Jessica Liew Director Plus Architecture  / 
Think Like a Man

story / Interview / September 12, 2016

My dad was a builder. I was used to him working on sites when I was young. I would watch him from the inside of the car! The built environment is like home to me. Initially, I wanted to study fashion. My father suggested I become a civil engineer…  trying to plant the seed. My parents love architecture. For us in Asia, when you say that you’re an architect you are considered white collar, like a doctor or a lawyer. It’s prestigious. The profession is also quite different in Asia; you can only have an architect sign off drawings (not a draftsperson).

Having progressed to Director now, looking back, in our industry it’s never easy. It was a lot of hard work, late nights, weekends and a lot of sacrifices. But I told myself, you got to do it while you’re young. So I worked really hard. I have been at Plus Architecture all along; as a student, project architect and then an associate. It’s been almost 17 years.

I always believe that if you never ask for it, you’ll never get it. Plus has a nurturing environment to start off with and what’s good about working here. They never lock you in a position because you’re good at doing it. They always make sure you move around and they want to see what your skills levels are like. Twice a year we have our reviews. We talk about our current progression, what type of jobs that we’d like to do, what stage of jobs that we want to work on, when we want to get registered? There’s no disparity about whether you’re a male or a female, that’s for sure.

My work as a Director involves high level strategy as well as being involved in high profile and complex projects. There’s a lot client interface. It’s another level of stress that you have to deal with. As a student it’s all about soaking up the knowledge, as you get to a PA it’s more about dealing with the people, teamwork and time management. Next level up, you’re dealing with on-book projects, multiple clients, client facing, bigger projects, more complexity. Finally at a higher level it’s all about strategy. What to do with the business? What to do with this client? How do you put people together? How do you create networks?

I went back to work two months after having James. The month I decided to come straight back to work, James came too. All he did was eat and sleep, so I pushed the pram around the office. I was feeding him in the meeting room, working, changing him, putting him to bed. I kept doing that for about three months and then decided when he was six months old and had started crawling, I was like, “Okay that’s it. That’s the limit.” That’s when he started childcare. Now, I can work five days a week. It is a bit of a juggle, but obviously with technology, I can work from anywhere. I don’t really work 9 to 5, because my time is more flexible and I don’t sit at a computer all the time. I do a lot of phone calls and emails.

My advice to other women would be to start by recognising your peers. Don’t put each other down. I think in my very honest opinion, most men that I have dealt with have been very, very helpful with anything. On the other hand, some women have been quite judgmental. People might not like to hear this but it’s true. Women often just look down on each other and aren’t willing to help each other out.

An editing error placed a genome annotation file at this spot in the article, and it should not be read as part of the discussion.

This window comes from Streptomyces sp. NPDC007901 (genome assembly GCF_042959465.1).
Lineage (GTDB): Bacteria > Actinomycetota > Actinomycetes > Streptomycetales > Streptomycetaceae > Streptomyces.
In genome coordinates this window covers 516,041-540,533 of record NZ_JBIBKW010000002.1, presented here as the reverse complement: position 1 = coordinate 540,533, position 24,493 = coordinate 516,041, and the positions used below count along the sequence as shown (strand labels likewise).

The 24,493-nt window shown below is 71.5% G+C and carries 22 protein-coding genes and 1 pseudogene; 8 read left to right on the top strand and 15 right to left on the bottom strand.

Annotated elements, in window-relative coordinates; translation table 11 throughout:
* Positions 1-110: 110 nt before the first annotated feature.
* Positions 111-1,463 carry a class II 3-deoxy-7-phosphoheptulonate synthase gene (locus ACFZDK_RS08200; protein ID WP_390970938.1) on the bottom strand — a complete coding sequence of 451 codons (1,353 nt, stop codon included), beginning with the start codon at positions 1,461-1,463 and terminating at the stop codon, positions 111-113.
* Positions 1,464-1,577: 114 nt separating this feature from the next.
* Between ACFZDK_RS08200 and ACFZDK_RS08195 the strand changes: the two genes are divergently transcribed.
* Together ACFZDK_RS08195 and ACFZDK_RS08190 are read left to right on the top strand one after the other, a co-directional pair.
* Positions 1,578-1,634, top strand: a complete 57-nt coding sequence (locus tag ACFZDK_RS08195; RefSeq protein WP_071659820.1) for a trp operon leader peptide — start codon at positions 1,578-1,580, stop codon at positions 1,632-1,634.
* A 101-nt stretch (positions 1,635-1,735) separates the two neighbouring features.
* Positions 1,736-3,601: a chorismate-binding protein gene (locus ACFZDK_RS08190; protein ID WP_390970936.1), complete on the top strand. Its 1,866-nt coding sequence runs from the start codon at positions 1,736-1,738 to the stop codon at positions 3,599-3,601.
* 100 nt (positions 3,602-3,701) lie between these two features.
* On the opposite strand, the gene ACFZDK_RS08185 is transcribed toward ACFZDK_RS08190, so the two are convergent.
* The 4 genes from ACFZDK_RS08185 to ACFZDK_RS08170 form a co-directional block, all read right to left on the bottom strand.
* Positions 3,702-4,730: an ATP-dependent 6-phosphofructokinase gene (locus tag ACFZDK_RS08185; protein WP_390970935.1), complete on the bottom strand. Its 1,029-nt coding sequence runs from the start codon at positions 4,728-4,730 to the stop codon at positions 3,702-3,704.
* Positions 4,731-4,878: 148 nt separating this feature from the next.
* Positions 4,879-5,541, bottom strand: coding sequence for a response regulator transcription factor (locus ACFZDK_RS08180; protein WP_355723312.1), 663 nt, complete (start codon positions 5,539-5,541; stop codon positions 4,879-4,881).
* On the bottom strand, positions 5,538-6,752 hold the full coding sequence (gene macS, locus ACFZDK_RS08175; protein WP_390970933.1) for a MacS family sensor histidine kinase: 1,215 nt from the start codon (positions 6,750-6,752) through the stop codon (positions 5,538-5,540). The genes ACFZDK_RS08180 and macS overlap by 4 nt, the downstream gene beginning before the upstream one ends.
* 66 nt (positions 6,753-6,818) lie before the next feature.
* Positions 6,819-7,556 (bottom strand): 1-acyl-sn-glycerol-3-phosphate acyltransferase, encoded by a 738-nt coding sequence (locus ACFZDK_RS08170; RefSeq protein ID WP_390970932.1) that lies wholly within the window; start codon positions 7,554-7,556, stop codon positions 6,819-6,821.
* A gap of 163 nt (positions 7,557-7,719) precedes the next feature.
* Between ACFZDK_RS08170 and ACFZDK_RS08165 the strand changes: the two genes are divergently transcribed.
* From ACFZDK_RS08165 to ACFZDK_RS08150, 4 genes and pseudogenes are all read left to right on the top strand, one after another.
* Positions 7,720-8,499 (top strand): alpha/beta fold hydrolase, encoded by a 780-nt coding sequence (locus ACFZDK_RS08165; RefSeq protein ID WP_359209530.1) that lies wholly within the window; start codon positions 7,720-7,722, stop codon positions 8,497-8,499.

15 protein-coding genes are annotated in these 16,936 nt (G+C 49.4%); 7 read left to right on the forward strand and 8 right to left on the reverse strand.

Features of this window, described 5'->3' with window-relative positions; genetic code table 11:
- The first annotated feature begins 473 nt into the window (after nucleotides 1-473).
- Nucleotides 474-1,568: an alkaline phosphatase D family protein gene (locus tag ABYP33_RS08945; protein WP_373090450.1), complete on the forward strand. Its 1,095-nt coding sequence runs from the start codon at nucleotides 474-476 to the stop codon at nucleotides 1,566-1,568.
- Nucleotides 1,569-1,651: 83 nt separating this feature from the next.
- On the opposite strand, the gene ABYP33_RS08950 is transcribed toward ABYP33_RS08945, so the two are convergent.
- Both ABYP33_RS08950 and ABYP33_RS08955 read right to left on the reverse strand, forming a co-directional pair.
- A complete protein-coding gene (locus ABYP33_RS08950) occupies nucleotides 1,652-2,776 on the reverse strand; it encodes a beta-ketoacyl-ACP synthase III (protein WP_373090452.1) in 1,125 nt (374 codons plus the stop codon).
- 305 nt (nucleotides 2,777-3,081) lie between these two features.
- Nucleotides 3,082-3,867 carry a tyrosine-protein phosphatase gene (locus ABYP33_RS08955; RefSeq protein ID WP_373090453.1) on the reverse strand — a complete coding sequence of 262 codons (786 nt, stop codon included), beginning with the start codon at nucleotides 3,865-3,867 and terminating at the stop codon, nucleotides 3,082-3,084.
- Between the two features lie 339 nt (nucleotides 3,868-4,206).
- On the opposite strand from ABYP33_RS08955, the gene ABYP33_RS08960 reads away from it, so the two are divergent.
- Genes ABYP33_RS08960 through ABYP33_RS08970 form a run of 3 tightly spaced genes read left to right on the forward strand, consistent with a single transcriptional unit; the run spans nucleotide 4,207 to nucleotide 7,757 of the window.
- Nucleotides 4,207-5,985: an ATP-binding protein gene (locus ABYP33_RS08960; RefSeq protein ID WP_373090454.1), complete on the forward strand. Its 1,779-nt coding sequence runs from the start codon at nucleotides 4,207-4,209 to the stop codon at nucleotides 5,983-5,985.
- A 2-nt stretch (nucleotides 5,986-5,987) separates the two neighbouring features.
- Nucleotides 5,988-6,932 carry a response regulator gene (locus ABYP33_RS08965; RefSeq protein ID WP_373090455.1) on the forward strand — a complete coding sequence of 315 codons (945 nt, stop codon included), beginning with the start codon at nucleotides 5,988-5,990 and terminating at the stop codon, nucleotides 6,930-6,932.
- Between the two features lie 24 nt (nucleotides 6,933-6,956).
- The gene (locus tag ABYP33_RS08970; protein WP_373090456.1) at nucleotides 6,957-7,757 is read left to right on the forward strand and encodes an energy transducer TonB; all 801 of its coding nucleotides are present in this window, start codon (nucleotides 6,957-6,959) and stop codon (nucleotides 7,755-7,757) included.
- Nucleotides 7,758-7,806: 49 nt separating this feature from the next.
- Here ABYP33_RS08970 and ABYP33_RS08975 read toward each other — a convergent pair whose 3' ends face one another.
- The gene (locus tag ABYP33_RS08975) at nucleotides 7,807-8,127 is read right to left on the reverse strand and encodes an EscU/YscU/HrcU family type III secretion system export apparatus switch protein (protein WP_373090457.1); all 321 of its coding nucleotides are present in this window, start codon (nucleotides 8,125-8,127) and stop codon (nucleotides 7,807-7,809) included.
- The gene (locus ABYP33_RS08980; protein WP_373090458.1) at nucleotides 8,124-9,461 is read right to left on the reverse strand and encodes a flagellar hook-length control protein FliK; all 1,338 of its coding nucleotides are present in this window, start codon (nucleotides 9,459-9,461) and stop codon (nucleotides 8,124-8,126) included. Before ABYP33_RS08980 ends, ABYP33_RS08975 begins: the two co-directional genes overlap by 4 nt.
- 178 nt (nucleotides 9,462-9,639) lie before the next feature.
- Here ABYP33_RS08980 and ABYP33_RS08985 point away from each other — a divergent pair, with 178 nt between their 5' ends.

I recently went to a function with my business partner Craig. He was talking to a lady who was very well dressed. She carried herself very well. When I walked up to them I introduced myself with a mutual exchange and a handshake. She proceeded to ask me whether I was at the function with my boss. Thankfully Craig corrected her and said ‘She’s my business partner!’ There’s the difference between the men and women. Maybe it’s unconscious bias. It’s often thought because you are female, you obviously couldn’t be in charge. I ask “What do you do?” rather than “Who do you work for?” It’s polite. Don’t just assume.

The best advice I’ve ever been given was to think like a man (for business purposes). I think that women think way too much. Just get all the emotions out of the way and do what you have to do. I vent a lot at work so that I don’t have to deal with it when I come home. I keep telling myself I’m not living with that person so I can just walk away and forget about that person. You’re bad, you’re not nice but alright so be it. I don’t have to deal with you, I don’t have to sleep with you, I don’t have to see you at night. I can sleep in peace.

My mum always told me, study hard. I think even now what you’re doing is to study everyday. Don’t stop learning. That’s the other thing I want you to take away from my thoughts. Because if you stop learning, you think that you know it all already and that’s when you start assuming things. I’m still learning things from my young nieces and nephew now. I’m like, “What? What’s SnapChat?” I’m so old now… Kids these days! (I do enjoy a bit of SnapChat).

 

Jessica was the first female architect that Justine (as a very green graduate) worked with way back when, so she was obviously one of the ‘must interview’ contenders for the blog. She kindly invited us to her beautifully designed family home in Hawthorn, where we met her husband and little baby, James. Don’t let Jess’ petite frame fool you, this women operates with enthusiasm, gumption and style. Unapologetically proud to tell it like it is, she has made her mark in the industry through immense hard work and dedication. Jess was very black and white in her opinions on equality and you can see that this is reflected in the way she operates. One thing that really struck us about Jess was the fact that she is not afraid to laugh at herself. This is a rare quality that was beautifully displayed through our interview. Thanks for the laughs Jess, you gave us some great insights into your world and we only wish you all the best in the future!

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